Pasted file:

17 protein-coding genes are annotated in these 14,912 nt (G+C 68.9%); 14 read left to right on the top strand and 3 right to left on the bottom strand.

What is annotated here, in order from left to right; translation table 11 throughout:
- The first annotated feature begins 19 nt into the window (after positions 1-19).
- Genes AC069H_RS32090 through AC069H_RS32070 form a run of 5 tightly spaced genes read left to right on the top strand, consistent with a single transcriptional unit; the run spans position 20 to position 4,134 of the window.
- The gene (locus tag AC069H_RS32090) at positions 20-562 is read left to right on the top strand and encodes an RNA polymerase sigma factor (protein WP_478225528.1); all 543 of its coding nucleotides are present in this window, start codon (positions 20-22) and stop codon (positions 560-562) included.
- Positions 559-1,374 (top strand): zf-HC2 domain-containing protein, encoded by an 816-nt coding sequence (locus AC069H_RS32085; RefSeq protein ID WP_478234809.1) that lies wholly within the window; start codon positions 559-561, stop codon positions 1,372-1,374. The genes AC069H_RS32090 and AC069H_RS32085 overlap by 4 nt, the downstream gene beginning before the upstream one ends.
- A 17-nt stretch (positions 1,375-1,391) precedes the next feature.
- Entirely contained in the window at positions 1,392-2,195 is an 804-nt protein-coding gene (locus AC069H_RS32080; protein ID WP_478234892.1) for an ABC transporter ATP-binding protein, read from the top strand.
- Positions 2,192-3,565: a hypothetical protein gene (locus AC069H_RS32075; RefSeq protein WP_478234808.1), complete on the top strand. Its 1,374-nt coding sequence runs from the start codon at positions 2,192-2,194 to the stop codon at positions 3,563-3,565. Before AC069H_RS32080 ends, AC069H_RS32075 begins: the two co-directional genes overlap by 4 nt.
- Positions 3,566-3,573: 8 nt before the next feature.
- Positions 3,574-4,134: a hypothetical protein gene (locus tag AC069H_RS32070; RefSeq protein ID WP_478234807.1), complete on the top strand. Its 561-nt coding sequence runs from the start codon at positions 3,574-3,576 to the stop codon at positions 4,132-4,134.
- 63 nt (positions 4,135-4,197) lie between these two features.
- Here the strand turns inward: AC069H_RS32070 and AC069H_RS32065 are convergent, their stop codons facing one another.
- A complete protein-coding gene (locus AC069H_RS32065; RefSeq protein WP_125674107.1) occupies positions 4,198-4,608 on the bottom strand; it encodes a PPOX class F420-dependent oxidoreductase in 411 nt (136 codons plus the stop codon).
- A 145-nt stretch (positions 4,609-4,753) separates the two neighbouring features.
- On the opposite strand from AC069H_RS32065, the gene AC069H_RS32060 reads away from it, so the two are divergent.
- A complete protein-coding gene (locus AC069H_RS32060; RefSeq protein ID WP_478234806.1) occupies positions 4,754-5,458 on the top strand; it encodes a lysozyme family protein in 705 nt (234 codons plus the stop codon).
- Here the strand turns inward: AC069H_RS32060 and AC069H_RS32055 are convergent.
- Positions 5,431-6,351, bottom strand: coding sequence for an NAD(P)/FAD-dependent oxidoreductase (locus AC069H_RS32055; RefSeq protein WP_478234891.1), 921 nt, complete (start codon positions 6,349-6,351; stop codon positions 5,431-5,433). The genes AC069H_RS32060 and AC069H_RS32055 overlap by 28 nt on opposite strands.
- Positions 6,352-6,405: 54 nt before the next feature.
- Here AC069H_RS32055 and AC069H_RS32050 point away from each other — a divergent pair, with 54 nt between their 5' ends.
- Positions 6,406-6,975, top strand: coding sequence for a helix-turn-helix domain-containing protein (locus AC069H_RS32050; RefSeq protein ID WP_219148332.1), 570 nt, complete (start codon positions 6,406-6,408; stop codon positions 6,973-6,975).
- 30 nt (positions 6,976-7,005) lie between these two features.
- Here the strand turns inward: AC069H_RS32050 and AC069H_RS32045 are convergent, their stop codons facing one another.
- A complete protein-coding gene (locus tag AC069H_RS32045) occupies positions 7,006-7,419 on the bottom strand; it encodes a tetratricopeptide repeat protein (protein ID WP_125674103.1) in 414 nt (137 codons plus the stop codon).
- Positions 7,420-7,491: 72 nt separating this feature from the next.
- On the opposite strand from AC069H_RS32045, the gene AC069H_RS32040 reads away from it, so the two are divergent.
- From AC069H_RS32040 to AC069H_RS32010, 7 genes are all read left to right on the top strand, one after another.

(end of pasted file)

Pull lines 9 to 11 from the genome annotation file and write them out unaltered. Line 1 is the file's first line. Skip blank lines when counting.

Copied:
- Positions 2,192-3,565: a hypothetical protein gene (locus AC069H_RS32075; RefSeq protein WP_478234808.1), complete on the top strand. Its 1,374-nt coding sequence runs from the start codon at positions 2,192-2,194 to the stop codon at positions 3,563-3,565. Before AC069H_RS32080 ends, AC069H_RS32075 begins: the two co-directional genes overlap by 4 nt.
- Positions 3,566-3,573: 8 nt before the next feature.
- Positions 3,574-4,134: a hypothetical protein gene (locus tag AC069H_RS32070; RefSeq protein ID WP_478234807.1), complete on the top strand. Its 561-nt coding sequence runs from the start codon at positions 3,574-3,576 to the stop codon at positions 4,132-4,134.